Banks under rehabilitation get needed relief from BSP
Move to let troubled banks clean up balance sheetBy Michelle V. Remo
Philippine Daily Inquirer
The Bangko Sentral ng Pilipinas has granted banks undergoing rehabilitation some regulatory relief to help them recover from stress fully.
Under BSP Circular 763, these banks are allowed to charge, on a one-time basis, all the potential loan losses on their retained earnings rather than their incomes. As such, the loan losses will not impact on the profits as reported in the books of the concerned banks.
However, the BSP said, the concerned banks must fully disclose in their audited financial statements, annual reports and published statements of condition the fact that their losses were not charged to their incomes.
However, only banks whose rehabilitation plans were already approved by the BSP are qualified for this regulatory relief. Concerned banks are also expected to have sufficient retained earnings.
“The circular is meant to allow a bank to clean up its balance sheet once and for all without having to book their losses against current income, which may create a negative perception,” BSP Deputy Governor Nestor Espenilla told the Inquirer.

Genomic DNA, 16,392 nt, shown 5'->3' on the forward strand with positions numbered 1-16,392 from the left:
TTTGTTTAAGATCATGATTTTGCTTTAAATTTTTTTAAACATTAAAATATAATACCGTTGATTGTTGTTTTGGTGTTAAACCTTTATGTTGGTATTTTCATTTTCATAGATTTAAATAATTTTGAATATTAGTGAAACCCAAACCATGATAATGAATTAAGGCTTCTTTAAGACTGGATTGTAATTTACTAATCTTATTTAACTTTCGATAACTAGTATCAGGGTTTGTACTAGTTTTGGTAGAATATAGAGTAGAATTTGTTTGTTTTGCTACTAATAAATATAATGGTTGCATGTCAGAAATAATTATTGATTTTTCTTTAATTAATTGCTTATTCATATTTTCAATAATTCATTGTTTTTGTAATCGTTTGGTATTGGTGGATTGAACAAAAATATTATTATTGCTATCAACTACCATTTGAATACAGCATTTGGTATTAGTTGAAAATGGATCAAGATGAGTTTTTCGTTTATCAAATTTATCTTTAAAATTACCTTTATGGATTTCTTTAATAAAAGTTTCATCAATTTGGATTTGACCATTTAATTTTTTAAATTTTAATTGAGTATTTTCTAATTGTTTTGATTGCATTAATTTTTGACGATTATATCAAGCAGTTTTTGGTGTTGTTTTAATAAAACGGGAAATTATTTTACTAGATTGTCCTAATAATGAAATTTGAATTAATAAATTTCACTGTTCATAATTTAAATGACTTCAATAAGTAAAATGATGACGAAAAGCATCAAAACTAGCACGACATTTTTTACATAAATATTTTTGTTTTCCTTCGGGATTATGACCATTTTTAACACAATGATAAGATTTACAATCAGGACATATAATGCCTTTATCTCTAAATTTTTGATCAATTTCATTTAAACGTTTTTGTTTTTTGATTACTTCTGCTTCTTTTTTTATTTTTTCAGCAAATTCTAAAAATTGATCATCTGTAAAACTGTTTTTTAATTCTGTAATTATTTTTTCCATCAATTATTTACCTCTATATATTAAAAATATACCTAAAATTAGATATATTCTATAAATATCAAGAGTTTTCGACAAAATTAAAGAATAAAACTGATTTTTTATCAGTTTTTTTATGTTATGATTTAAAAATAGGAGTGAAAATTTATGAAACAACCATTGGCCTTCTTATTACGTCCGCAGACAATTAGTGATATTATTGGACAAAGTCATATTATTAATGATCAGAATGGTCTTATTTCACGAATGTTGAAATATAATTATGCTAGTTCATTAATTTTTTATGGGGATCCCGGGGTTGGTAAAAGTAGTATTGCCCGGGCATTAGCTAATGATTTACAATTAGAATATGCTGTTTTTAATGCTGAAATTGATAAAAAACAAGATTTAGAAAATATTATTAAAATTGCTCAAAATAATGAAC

“A bank availing itself of this one-time relief is required to fully disclose the matter so the public can understand the situation,” Espenilla said.
The issuance of Circular 763 came amid an ongoing program of the BSP and Philippine Deposit Insurance Corp. to promote the acquisition by healthy banks of capital-deficient rural banks.
Under the Strengthening Program for Rural Banks Plus (SPRB Plus), the BSP and PDIC offer incentives such as loans and equity contributions so that the buying banks will be able to rehabilitate more easily the troubled lenders that are being acquired.
The implementing guidelines of the SPRB Plus were released last week. Based on the guidelines, potential rural bank buyers may be given the chance to put up additional branches for their newly acquired banks.
Circular 763 and SPRB Plus encourage efforts to rehabilitate troubled banks, mainly rural banks.
Although the BSP has repeatedly stressed that the country’s rural banking sector in general remains healthy, several rural banks have closed in the past three years.
In 2011, 31 rural banks were ordered closed by the central bank’s Monetary Board mainly due to insolvency and mismanagement problems.
Regulators prefer that troubled banks are saved and rehabilitated since bank closures are costly for PDIC, which insures bank deposits.
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